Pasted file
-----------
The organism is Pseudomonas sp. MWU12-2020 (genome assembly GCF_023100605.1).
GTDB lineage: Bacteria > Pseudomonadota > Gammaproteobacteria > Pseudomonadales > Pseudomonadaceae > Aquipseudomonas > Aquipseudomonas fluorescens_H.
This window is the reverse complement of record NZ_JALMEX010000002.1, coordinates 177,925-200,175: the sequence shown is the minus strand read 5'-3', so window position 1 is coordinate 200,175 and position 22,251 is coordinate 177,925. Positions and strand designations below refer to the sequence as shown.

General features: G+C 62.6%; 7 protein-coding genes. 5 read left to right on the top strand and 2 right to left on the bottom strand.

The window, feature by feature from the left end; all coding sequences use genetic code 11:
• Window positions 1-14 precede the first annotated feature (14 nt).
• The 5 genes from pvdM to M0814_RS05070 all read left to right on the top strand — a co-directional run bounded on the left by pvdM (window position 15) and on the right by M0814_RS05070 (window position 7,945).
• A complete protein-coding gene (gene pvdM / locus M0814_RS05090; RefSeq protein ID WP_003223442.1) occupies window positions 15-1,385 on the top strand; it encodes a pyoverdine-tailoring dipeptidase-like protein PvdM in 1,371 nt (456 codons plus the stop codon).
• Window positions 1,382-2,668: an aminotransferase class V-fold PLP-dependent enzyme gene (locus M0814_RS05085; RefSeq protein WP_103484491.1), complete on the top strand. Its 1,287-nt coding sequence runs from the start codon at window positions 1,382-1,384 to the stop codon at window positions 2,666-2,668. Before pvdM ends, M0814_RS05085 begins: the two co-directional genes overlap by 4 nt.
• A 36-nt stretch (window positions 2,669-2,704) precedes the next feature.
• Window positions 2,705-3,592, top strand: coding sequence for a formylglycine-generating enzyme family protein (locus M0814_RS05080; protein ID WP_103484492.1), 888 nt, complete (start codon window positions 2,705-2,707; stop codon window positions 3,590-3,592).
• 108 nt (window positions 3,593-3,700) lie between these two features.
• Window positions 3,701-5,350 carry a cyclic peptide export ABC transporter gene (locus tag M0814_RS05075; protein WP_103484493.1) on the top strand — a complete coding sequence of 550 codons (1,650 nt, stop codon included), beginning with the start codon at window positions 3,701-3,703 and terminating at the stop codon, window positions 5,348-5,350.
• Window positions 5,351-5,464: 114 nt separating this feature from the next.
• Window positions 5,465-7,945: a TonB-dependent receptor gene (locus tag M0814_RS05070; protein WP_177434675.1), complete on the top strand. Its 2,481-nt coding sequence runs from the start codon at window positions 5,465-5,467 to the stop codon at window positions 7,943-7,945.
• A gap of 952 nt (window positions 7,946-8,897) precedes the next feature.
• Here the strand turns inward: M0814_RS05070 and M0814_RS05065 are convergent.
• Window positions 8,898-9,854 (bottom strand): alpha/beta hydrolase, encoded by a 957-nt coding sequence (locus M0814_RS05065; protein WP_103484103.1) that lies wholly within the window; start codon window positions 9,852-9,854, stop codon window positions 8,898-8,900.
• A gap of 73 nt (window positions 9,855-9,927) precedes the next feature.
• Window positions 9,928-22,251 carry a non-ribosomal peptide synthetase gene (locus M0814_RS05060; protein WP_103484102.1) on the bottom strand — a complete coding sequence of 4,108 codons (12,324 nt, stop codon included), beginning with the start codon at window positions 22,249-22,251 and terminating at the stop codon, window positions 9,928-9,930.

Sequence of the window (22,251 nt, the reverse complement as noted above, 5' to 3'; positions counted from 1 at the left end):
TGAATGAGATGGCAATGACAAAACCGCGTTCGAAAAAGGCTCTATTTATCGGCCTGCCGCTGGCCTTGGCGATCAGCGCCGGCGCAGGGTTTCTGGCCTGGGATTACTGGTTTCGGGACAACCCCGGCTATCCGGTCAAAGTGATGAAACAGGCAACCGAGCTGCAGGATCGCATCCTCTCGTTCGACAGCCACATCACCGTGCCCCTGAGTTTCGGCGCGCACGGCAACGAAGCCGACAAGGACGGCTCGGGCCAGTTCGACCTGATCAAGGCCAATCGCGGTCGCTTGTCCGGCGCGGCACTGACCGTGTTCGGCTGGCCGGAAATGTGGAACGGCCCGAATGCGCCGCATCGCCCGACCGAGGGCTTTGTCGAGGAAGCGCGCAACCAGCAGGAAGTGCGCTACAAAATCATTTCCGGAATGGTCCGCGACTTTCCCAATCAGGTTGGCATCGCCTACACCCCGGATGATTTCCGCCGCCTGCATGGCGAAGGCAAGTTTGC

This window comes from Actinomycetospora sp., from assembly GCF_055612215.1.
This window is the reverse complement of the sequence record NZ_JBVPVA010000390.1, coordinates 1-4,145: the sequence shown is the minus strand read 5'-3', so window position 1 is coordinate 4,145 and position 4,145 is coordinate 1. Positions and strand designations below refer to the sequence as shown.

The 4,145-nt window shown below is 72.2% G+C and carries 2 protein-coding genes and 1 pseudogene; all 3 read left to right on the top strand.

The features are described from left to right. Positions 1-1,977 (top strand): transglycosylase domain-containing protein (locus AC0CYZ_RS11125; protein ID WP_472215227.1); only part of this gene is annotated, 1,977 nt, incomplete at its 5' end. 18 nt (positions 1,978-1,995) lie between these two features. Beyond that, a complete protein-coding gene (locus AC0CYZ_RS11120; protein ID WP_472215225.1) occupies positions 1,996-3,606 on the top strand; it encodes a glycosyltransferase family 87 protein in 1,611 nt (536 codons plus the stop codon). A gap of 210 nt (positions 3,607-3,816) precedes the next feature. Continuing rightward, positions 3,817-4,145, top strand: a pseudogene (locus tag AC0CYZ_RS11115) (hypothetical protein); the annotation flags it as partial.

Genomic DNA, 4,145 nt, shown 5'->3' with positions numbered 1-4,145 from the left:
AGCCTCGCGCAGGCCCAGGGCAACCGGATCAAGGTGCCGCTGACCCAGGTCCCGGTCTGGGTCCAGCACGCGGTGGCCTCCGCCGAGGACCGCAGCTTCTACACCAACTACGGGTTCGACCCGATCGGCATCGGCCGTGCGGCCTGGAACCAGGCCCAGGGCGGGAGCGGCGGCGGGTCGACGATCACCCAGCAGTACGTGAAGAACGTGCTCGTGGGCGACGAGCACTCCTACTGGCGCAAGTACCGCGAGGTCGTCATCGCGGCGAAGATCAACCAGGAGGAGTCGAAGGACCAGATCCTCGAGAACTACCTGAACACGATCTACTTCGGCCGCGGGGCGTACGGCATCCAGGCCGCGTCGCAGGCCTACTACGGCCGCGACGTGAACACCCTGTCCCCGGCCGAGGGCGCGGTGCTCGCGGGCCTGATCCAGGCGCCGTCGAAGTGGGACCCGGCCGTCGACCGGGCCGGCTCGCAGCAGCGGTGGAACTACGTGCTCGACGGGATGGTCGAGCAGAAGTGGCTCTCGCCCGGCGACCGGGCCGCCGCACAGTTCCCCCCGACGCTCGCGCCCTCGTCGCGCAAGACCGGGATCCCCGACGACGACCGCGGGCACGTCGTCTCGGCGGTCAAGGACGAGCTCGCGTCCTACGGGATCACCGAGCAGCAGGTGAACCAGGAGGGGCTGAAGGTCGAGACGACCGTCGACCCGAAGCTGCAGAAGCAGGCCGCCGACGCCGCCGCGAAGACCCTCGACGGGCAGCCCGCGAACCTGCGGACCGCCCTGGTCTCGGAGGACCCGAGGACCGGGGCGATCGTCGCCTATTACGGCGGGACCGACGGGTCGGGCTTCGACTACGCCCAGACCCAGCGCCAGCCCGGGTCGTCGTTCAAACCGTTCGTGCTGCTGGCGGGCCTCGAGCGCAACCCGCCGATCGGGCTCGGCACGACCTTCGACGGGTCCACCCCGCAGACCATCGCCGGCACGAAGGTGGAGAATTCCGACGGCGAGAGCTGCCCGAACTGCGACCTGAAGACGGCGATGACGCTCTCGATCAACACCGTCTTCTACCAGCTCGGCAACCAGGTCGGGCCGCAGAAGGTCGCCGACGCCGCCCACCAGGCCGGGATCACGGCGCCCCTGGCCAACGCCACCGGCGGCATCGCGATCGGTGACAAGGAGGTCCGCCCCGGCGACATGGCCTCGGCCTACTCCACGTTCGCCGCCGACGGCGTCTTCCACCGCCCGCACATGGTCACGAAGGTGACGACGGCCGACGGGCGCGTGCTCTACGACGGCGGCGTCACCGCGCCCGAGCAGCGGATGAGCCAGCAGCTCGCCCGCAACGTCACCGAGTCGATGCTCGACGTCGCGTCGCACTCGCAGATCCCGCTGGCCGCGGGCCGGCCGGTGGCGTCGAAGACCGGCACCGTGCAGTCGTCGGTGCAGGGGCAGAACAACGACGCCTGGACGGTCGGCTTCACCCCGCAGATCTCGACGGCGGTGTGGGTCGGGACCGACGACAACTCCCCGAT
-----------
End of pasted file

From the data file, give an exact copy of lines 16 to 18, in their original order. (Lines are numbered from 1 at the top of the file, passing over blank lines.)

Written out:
• A gap of 952 nt (window positions 7,946-8,897) precedes the next feature.
• Here the strand turns inward: M0814_RS05070 and M0814_RS05065 are convergent.
• Window positions 8,898-9,854 (bottom strand): alpha/beta hydrolase, encoded by a 957-nt coding sequence (locus M0814_RS05065; protein WP_103484103.1) that lies wholly within the window; start codon window positions 9,852-9,854, stop codon window positions 8,898-8,900.